A pro-democracy protester wearing a turquoise blue scarf flashes the victory sign as thousands take to the streets to condemn a takeover by military officials, in Khartoum, Sudan, Oct. 25, 2021.

Sudanese protester to military: ‘Our numbers are too big to be ignored’

"They can’t kill us all," says Dalia Abdel-Moneim, a Khartoum resident who took to the streets among thousands of other Sudanese protesters in defiance of the military coup.

The World

A pro-democracy protester flashes the victory sign as thousands take to the streets to condemn a takeover by military officials, in Khartoum, Sudan, Oct. 25, 2021.

Ashraf Idris/AP

Today in Khartoum, Sudan's capital, calls for civil disobedience came blaring from a loudspeaker attached to a mosque. One voice urged citizens not to go to work to punish the military for betraying the revolution.

Related: Protests erupt across Sudan against military coup 

Yesterday, top generals seized power in Sudan. The military has cut most phone and internet services. Protesters have created blockades of burning tires, and soldiers are pursuing them — reportedly going door to door. Troops fired on crowds a day earlier, killing four protesters, according to doctors.

Sudan’s ruling general said Tuesday that deposed Prime Minister Abdalla Hamdock was being held for his own safety and would likely be released soon. But he warned that other members of the dissolved government could face trial as protests against the putsch continued in the streets.

Related: Sudan's troubled attempt at education reform

The takeover came after weeks of mounting tensions between military and civilian leaders over the course and the pace of Sudan’s transition to democracy. It threatened to derail that process, which has progressed in fits and starts since the overthrow of longtime autocrat Omar al-Bashir in a popular uprising two years ago.

Related: After the revolution, a secular Sudan?

Dalia Abdel-Moneim, a Khartoum resident, joined The World's host Carol Hills to discuss the situation in the nation's capital, where she says the city is tense after all businesses and shops closed, except a few local bodegas. 

"It's literally a major strike." 

Daliah Abdel-Moneim, protester, Khartoum, Sudan

"It's literally a major strike," Abdel-Moneim said. "Anyone who's out on the street is either going to try and get supplies or just trying to get to family or something. But the city is pretty much dead, and that's, I think, the case throughout the whole country."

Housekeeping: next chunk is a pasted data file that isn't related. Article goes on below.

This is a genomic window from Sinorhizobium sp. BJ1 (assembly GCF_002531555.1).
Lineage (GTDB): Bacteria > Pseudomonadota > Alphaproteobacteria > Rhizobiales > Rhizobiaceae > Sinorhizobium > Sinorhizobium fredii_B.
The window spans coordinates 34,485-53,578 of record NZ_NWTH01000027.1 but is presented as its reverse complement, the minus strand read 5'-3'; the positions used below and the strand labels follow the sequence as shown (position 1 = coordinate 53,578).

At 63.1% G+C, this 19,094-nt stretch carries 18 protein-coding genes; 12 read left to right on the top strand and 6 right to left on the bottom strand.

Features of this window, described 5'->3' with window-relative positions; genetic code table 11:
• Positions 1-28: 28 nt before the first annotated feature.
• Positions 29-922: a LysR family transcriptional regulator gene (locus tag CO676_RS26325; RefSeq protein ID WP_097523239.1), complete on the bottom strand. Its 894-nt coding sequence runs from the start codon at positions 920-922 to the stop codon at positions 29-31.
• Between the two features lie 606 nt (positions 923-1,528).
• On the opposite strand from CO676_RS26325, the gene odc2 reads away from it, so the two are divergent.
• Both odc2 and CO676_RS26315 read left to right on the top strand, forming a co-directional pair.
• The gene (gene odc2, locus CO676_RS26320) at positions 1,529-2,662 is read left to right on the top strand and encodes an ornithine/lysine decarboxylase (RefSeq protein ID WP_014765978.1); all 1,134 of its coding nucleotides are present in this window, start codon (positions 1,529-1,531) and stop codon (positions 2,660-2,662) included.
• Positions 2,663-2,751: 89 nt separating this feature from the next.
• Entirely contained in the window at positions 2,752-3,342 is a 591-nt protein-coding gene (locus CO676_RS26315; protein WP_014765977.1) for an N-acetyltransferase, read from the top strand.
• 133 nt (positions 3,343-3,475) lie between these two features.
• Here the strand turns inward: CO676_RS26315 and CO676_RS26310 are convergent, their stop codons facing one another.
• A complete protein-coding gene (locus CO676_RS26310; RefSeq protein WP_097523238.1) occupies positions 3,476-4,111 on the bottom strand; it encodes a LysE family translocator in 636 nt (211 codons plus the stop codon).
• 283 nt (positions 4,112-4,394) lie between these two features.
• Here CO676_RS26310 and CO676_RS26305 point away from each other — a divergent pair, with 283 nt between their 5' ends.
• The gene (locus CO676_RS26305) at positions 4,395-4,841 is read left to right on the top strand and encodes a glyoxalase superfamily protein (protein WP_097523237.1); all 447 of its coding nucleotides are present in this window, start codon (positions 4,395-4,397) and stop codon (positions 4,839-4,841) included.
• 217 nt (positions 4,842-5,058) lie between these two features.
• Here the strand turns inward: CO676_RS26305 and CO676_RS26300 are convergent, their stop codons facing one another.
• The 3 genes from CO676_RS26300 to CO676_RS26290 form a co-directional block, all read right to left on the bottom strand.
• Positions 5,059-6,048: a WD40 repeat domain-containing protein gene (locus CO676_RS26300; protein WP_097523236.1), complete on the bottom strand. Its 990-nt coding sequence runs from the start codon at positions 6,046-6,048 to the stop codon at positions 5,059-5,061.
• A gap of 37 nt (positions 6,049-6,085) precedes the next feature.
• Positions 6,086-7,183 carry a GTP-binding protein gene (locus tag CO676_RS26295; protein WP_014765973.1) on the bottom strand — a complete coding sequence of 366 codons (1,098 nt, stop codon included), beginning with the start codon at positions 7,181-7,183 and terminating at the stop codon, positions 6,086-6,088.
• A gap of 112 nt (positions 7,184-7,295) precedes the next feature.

Carol Hills: There were reports of protests in some places. Soldiers on the streets using live ammunition reportedly have killed at least 10 people — 140 wounded. Do you think the Sudanese army will back down in the face of this kind of violence?
Dalia Abdel-Moneim: Absolutely not. If anything, when we went out in 2018 and we stood up strong against [former dictator] Omar al-Bashir and his army, it proved to us that, you know, nothing scares us and we've reached the point of no return. We really can't go back and accept this attempted coup by the military. We'll just keep pushing forward, we'll keep protesting, we'll keep going out in numbers and that the day we're 40 million, there's only so many bullets that the army can have. And even if they shoot at us, they can't kill us all. I mean, honestly, personally, for me, I've just reached that point where I'm like: Do it. Nothing's going to stop us. We really are not going to take it lying down, so to speak.
You sound defiant. How broad is popular resistance to this coup? Does it extend beyond major cities? 
I mean, I'm getting videos of protests in Port Sudan. You know, we're getting calls from all other cities in the country. It's not just Khartoum. We've all been burned by the military in the past. I mean, we have history with the military. It's not good history, and there's no way we will allow history to repeat itself, so to speak. So honestly, I don't think anyone will accept this attempted coup. We're going to stand up to ... we will do whatever we can within our means, and within our limited means, to make sure that what we, the people, want comes to fruition. We want a civilian government. We fought long and hard to have a civilian government, and we're determined to get it. I can't fathom the idea that I can go back to being ruled by the military again. I just can't.
Sudan's top General Abdel Fattah al-Burhan said today that Sudan's Prime Minister Abdalla Hamdok is at his home and he was in good health and will return home when the crisis is over. He didn't use the word under "arrest." What do you make of that?